Breakfast,  Cakes,  Desserts,  Recipes

Julia Lipman’s Cinnamon Tea Cake

A best-selling novelist who serves up social comedies with affection and wit, Elinor Lipman has a talent for observing and carving up our culture — which of course includes food. Most notably, she can remember every meal she ever ate.

While critics have praised her pitch-perfect ear for dialogue, I would also like to extol her taste buds. Everything she cooks and bakes and every restaurant dish she recommends is a winner.

So I am overjoyed she has let me feature her mother’s recipe for Cinnamon Tea Cake. It’s a Drake’s crumb cake in Blu-ray, delightfully light and luscious with cinnamon. It also performs a brilliant trick of self-streuseling. That is, the crumbly topping (streusel) comes from the same dry ingredients you mix for the batter. You just set some aside and sprinkle it on at the end.

The Cake at Lake Devine

Elinor grew up in Lowell, Massachusetts, and her family vacationed at Lake Dunmore in Vermont in the ‘60s. Her mother, Julia, selected this lake from a Chamber of Commerce brochure, and sent inquiries to several hotels and lodges. The family ended up at a cottage, not the grand inn on the lake, due to a letter her mother received from the inn’s proprietors. This letter, displaying what Elinor calls a fascinating “marriage of good manners and anti-Semitism,” became the inspiration for her novel, The Inn at Lake Devine, hailed as “a tale of delicious revenge” by USA Today.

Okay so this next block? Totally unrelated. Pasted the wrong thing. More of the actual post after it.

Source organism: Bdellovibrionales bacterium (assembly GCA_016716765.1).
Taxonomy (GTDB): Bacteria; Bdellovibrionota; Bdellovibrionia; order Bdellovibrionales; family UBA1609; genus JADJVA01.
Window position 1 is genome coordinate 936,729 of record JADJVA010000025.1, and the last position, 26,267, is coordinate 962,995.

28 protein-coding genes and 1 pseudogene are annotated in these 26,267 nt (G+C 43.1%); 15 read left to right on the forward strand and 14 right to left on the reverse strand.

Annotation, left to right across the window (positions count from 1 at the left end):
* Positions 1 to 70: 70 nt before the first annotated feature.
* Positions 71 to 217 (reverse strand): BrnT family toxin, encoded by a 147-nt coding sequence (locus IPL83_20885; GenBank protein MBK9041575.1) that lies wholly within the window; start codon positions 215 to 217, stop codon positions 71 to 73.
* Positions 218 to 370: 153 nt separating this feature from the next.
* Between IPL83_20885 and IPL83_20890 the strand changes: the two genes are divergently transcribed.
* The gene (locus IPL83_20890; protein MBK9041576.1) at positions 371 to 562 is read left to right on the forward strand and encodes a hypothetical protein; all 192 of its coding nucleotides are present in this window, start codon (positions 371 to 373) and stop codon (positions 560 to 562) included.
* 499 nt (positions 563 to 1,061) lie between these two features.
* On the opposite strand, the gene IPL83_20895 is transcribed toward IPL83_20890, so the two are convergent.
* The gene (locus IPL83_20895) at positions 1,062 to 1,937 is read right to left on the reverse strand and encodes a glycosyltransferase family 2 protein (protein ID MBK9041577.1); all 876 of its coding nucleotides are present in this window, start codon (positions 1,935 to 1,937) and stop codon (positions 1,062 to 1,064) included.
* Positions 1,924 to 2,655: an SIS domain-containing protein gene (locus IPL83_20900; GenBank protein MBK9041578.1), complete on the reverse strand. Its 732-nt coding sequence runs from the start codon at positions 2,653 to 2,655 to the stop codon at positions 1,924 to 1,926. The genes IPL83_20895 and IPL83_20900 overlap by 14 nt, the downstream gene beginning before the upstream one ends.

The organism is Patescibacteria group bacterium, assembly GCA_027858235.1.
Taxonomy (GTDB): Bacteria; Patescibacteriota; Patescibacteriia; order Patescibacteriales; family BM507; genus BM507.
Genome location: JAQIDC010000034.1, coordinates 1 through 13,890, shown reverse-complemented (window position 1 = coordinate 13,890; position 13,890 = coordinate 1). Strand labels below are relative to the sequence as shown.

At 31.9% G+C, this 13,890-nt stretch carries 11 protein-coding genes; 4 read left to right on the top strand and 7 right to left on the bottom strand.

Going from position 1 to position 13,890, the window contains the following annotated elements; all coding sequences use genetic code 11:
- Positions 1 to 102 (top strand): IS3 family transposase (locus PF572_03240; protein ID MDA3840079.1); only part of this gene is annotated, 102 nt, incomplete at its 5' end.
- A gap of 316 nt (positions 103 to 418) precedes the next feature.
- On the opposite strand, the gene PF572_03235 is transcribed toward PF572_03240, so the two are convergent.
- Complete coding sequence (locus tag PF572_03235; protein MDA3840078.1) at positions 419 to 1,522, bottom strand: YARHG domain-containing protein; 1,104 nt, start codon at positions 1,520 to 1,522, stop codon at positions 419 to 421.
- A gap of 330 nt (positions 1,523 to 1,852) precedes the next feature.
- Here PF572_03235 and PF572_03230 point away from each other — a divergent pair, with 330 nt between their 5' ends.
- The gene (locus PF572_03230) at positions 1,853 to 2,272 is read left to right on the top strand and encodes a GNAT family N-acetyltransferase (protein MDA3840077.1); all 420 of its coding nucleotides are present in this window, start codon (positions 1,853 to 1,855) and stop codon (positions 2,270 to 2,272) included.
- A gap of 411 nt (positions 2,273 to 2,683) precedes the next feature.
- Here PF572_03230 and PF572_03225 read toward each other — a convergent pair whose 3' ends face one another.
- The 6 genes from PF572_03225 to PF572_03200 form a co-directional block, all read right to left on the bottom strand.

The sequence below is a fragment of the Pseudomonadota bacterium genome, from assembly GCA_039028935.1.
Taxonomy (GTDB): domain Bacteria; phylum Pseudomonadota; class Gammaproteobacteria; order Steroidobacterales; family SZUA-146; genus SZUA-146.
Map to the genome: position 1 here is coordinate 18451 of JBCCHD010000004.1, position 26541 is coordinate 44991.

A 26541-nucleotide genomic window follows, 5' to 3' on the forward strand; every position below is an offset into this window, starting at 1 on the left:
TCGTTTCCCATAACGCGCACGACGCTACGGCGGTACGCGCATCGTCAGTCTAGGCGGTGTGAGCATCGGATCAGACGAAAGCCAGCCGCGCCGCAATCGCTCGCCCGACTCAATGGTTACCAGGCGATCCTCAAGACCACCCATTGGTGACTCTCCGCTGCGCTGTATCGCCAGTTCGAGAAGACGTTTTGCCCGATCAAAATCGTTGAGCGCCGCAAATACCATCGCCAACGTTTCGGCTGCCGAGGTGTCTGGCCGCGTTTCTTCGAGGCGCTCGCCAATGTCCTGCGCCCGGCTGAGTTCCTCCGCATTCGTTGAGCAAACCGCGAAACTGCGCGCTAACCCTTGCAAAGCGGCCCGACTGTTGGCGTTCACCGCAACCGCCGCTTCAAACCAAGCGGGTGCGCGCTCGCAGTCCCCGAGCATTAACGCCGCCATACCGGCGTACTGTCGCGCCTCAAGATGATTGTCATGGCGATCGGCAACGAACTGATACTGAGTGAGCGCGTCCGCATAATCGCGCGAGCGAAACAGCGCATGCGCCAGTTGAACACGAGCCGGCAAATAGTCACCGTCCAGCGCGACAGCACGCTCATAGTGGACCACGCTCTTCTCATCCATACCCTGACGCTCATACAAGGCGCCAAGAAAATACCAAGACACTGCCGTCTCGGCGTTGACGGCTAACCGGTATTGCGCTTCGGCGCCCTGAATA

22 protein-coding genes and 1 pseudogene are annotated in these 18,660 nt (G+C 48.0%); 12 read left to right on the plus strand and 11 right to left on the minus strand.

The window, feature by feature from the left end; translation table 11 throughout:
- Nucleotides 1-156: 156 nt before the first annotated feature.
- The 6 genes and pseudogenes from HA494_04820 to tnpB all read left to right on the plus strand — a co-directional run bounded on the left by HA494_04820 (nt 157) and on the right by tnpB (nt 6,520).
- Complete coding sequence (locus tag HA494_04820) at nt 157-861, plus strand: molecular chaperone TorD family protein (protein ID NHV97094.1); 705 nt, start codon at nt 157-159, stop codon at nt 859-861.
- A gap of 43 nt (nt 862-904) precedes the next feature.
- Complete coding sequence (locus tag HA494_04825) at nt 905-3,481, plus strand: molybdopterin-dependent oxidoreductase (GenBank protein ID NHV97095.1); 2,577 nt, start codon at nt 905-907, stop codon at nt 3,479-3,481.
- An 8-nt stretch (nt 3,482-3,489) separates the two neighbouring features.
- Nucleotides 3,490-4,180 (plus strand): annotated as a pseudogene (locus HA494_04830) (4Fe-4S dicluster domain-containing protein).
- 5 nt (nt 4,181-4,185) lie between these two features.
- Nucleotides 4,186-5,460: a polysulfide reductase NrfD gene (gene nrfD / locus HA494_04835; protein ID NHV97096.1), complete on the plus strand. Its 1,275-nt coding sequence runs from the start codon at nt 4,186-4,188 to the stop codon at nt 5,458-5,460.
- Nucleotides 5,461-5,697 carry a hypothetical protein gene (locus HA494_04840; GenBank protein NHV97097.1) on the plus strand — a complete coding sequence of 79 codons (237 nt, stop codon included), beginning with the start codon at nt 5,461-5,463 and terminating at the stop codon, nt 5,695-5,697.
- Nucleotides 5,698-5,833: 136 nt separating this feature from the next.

Elinor, her sister, and her father would swim while her mother and her friends sat at the shore within sight of the restricted Inn, shmoozing and exchanging recipes. This gem came from one of these friends, Sib Rosen.

Cinnamon Tea Cake

  • 1 cup sugar
  • ½ cup butter or margarine
  • 1 ½ cups flour
  • 1 ½ teaspoons baking powder
  • ½ teaspoon salt
  • 2 teaspoons cinnamon
  • ½ cup milk
  • 1 beaten egg
  • 1 teaspoon vanilla (I double to 2 teaspoons)
  1. Preheat oven to 350º.
  2. Mix the sugar, margarine, flour sifted with salt, baking powder and cinnamon until crumbly. Reserve 1/3 cup for topping.
  3. Add vanilla to milk and milk to beaten egg.
  4. Add liquids to first mixture and beat until smooth.
  5. Pour into 8” greased pan (can be round or square. I line it with wax paper bottom so it can be taken out of the pan. If you want to leave it in the pan, just grease as usual.)
  6. Sprinkle with reserved topping.
  7. Bake 25-30 minutes or until done.
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  • Ariel

    Well, I just popped this in the oven and it already smells great!
    I’m making this for Friday night dinner (more like, Friday night dessert) with the family.
    Shabat Shalom 🙂

  • Raegan

    Made this the other night and we LOVED it! Thanks to its simplicity, it will likely soon become a go-to sweet. (By the way, I made it vegan by substituting Earth Balance for butter and using a flax egg – no complaints and Andrew was surprised by how much the batter resembled a non-vegan cake batter.)